Hi I have a customer on my wireless system that wants a DSL fail over incase the wireless goes down. The current setup is a 3660 in my main office with a 4 port ATM card and the ATM's from the telco. It is also the default router for the wireless system. At the customers is a

3620 with a 2e2w and 2w MN's and a WIC-1ADSL. What would be the best way to set it up so that if the wireless goes down then all of the traffic is sent out over the DSL. I would like for the route to reverse back to the wireless when the link comes back up.

I have been searching around Cisco but have not seen a BGP setup where both links a terminated on the same to routers.

Thanks for the help


Reply to
Kelly Opal
Loading thread data ...

either will work, but BGP is designed for the case where 2 different sets of people look after the different ends of the link.

BGP is also going to be easier to scale and limit complications when the 2nd customer comes along....

i suspect there are as many ways of doing this as people who set it up. i suggest you run EBGP, with each link peering between the addresses on the physical connection - so if you lose the preferred link the BGP also goes down.

OSPF is really best where there is some "trust" between whoever runs the 2 boxes (interior gateway protocol).

i have seen a fair number where there are 2 or 4 x 2 Mbps links in parallel with BGP across each - mainly for load balancing on MPLS services.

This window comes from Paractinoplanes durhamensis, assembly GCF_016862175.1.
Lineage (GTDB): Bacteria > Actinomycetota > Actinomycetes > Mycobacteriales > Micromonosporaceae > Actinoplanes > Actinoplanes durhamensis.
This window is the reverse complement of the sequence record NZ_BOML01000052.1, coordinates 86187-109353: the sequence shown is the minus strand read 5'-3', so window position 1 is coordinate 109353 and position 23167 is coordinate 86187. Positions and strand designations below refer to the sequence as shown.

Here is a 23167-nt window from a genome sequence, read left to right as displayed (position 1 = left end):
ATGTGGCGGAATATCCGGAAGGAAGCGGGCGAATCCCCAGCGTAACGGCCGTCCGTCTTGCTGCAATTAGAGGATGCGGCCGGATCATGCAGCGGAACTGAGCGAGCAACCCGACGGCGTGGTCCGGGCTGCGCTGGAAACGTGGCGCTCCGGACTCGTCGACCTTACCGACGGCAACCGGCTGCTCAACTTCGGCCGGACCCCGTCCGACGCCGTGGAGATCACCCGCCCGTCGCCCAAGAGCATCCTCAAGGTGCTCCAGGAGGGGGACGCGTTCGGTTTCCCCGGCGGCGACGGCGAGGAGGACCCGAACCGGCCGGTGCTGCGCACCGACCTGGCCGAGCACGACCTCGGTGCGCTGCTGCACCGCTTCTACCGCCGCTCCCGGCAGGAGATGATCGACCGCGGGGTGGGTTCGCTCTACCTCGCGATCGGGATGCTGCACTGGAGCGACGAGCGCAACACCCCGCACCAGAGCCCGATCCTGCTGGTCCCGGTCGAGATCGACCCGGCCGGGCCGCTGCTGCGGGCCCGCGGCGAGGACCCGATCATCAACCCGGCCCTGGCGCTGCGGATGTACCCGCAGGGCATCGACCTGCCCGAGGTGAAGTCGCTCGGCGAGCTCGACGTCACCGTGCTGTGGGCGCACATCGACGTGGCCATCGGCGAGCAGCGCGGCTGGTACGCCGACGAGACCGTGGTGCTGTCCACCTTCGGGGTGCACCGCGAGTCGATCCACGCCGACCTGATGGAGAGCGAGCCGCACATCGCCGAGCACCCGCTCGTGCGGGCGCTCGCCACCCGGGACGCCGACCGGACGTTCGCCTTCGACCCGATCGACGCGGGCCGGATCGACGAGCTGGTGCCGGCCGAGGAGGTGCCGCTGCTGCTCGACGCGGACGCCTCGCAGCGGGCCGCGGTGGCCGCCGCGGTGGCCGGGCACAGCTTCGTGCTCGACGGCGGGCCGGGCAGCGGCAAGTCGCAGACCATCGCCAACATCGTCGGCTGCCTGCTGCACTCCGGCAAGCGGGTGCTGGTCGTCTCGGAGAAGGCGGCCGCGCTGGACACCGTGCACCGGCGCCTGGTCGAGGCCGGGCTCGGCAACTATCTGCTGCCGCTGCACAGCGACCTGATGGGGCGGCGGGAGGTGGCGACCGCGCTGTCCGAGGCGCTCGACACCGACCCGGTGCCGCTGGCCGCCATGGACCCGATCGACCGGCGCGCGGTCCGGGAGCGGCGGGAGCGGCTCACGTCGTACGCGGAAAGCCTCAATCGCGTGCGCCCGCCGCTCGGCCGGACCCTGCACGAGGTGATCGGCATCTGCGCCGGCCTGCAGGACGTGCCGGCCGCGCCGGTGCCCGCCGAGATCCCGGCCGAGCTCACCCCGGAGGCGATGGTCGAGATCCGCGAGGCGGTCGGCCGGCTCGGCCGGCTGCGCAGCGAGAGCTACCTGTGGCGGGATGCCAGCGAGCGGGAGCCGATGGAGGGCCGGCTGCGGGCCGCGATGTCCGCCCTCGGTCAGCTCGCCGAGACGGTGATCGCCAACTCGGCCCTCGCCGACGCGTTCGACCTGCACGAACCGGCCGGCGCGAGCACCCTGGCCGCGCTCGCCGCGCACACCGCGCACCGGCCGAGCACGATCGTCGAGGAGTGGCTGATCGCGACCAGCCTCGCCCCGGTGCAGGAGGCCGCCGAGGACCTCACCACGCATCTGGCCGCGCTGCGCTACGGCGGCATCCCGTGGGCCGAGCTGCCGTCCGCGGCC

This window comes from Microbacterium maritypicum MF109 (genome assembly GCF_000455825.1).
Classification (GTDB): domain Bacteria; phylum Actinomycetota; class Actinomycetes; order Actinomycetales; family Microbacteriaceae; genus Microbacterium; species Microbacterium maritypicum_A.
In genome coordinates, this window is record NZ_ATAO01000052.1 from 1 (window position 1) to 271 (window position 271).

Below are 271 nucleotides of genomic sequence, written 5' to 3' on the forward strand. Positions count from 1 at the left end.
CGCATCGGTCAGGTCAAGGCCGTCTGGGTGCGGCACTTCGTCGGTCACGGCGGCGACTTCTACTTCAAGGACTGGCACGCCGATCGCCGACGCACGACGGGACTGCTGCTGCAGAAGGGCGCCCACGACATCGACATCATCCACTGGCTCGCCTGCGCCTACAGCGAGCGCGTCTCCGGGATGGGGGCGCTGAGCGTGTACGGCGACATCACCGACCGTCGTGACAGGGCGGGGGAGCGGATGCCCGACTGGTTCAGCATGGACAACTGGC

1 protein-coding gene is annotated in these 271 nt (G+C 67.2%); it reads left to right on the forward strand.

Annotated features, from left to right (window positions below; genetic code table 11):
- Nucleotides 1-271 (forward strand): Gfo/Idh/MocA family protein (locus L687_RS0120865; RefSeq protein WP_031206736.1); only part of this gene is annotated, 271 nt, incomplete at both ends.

So - use such an example if you can find one, and then deliberately bias the traffic to the preferred link once you get it working.

Reply to

Hi there,

sorry bu i have to disagree with stephen, i dont know , but i dont like the idea of running BGP internally. BGP takes alot of memory and cpu and it needs someone who understands how it works and how to troubleshoot it ..

BGP is a nice protocol, but you must know what are you doing exactly. i would suggest you use, other solutions such; floating static routes. "easy , simple and does not consume alot of your resources"

cheers, Zuhair Al-Zubaidi

Reply to
Zuhair Al-Zubaidi

If your customer needs/wants rapid convergence then you would use an IGP (RIPv2, EIGRP, OSPF or ISIS). BGP with default timers will be significant slower to convergence than an IGP and is not needed to address the failover reuqirement.

All you need to do is give your customer default dynamically

Reply to

If you're still looking for a solution to this, you should find the white paper on my web site "Redundant Routes in IPSec VPNs" informative. It includes a discussion of the trade offs between exterior and interior routing protocols in applications where the two routers involved are not directly connected.

Good luck and have fun!

Reply to
Vincent C Jones

Cabling-Design.com Forums website is not affiliated with any of the manufacturers or service providers discussed here. All logos and trade names are the property of their respective owners.